Eden Hazard reveals how Chelsea has changed him on and off the pitch

In the first part of a Christmas special feature-length look at what makes Eden Hazard the person and the player he is, we hear in depth from the man himself, and also enlist the help of two of his team-mates, Cesc Fabregas and Pedro, to find out more about life alongside our brilliant Belgian…

It’s the morning of our Carabao Cup quarter-final tie against Bournemouth. Eden Hazard sits down in the reception room at Cobham and puffs out his cheeks.

‘Forty kids! It was crazy!’

He’s talking about his son’s eighth birthday party the day before. ‘The best age to celebrate’, he concludes.

There’s a glint in Hazard’s eye. He turns 28 in a couple of weeks’ time, but such is his joie de vivre, his insatiable appetite for good times on and off the pitch, you suspect he had as much fun at that party as those 20 years his junior.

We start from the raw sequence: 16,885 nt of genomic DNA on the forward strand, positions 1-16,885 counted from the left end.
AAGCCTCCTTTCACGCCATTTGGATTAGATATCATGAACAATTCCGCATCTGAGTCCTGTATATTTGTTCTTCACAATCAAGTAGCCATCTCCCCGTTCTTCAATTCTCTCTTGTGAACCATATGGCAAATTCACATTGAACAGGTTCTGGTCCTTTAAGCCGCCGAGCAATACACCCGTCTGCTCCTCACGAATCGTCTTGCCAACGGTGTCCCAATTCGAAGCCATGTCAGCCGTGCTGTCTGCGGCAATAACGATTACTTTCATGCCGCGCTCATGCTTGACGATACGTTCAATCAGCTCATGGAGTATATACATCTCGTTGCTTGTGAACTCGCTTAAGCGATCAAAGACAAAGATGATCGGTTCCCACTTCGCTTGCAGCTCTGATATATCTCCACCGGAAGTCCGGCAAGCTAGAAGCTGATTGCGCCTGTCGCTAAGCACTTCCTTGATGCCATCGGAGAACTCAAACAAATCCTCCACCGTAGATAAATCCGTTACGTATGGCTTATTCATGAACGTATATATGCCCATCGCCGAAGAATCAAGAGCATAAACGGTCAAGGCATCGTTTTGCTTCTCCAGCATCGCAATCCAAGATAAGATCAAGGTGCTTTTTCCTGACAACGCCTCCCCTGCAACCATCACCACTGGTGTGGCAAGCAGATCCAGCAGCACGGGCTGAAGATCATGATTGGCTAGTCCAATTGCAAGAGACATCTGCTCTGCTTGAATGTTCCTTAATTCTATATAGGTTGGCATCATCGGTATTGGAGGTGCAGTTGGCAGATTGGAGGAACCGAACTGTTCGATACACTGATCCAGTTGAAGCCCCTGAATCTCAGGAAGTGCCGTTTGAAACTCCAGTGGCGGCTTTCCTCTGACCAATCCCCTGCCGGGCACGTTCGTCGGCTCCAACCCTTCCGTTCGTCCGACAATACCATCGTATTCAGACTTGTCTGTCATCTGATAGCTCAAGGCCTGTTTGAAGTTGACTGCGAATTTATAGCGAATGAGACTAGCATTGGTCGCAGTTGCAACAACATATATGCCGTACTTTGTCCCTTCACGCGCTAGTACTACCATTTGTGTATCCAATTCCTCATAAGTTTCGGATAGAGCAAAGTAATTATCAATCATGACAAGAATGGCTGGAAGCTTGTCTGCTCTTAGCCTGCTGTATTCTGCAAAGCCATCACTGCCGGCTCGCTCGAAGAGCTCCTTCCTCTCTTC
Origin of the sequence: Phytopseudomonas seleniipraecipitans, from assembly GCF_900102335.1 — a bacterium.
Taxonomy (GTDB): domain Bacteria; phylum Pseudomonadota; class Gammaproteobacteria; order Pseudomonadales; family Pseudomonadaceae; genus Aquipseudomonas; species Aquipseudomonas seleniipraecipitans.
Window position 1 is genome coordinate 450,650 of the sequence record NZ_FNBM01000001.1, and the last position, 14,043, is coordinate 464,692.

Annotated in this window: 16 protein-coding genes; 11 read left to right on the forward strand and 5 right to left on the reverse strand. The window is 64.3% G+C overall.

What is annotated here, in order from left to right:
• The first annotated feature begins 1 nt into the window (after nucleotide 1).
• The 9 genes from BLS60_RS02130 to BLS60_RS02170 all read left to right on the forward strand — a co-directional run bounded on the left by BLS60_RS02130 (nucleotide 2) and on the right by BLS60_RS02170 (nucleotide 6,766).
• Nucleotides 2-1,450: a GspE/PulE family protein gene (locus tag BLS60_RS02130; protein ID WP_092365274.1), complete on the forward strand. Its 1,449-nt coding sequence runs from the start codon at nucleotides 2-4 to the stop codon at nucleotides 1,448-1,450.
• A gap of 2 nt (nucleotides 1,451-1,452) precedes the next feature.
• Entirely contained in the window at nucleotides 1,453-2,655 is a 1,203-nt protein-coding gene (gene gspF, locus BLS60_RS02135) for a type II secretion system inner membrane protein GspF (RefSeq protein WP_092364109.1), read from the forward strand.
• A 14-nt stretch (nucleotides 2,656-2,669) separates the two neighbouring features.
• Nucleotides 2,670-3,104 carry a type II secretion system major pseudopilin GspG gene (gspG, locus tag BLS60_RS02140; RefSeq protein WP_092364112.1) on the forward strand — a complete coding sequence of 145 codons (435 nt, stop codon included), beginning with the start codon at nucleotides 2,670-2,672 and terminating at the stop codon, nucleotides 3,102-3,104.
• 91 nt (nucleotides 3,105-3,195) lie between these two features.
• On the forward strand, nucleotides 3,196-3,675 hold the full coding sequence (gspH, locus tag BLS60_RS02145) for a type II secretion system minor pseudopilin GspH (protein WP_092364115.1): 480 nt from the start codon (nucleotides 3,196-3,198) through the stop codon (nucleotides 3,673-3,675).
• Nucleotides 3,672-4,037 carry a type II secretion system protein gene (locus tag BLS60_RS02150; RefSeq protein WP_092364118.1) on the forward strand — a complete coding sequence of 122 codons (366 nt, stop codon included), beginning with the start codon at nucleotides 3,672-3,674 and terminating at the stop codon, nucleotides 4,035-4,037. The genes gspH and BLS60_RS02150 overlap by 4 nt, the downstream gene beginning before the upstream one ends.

Read: Hazard - 'We know what to do.'

‘I came as a kid. Now I’m a big man!’

Hazard laughs. The conversation has turned to his own development since he swapped Lille for London in the summer of 2012.

‘Football is my job, but I enjoyed it 20 years ago, I enjoyed it 10 years ago and I enjoy it now. In that respect I haven’t changed a lot.

‘I prepare for games exactly the same as I did when I was younger. But now the difference is that I am getting older and I need to take more care of my body. I work a bit in the gym with the physio. Five years ago I just enjoyed training and then I went home.

‘Now I take my time. Recovery sessions are important for me now. That’s the big change, but after that I’m the same guy, with the same happiness on the pitch.’

It is difficult to think of an elite-level footballer who appreciates the beauty of his art as much as Hazard. His passion for the sport is childlike, and infectious. It reminds you why you fell in love with it in the first place.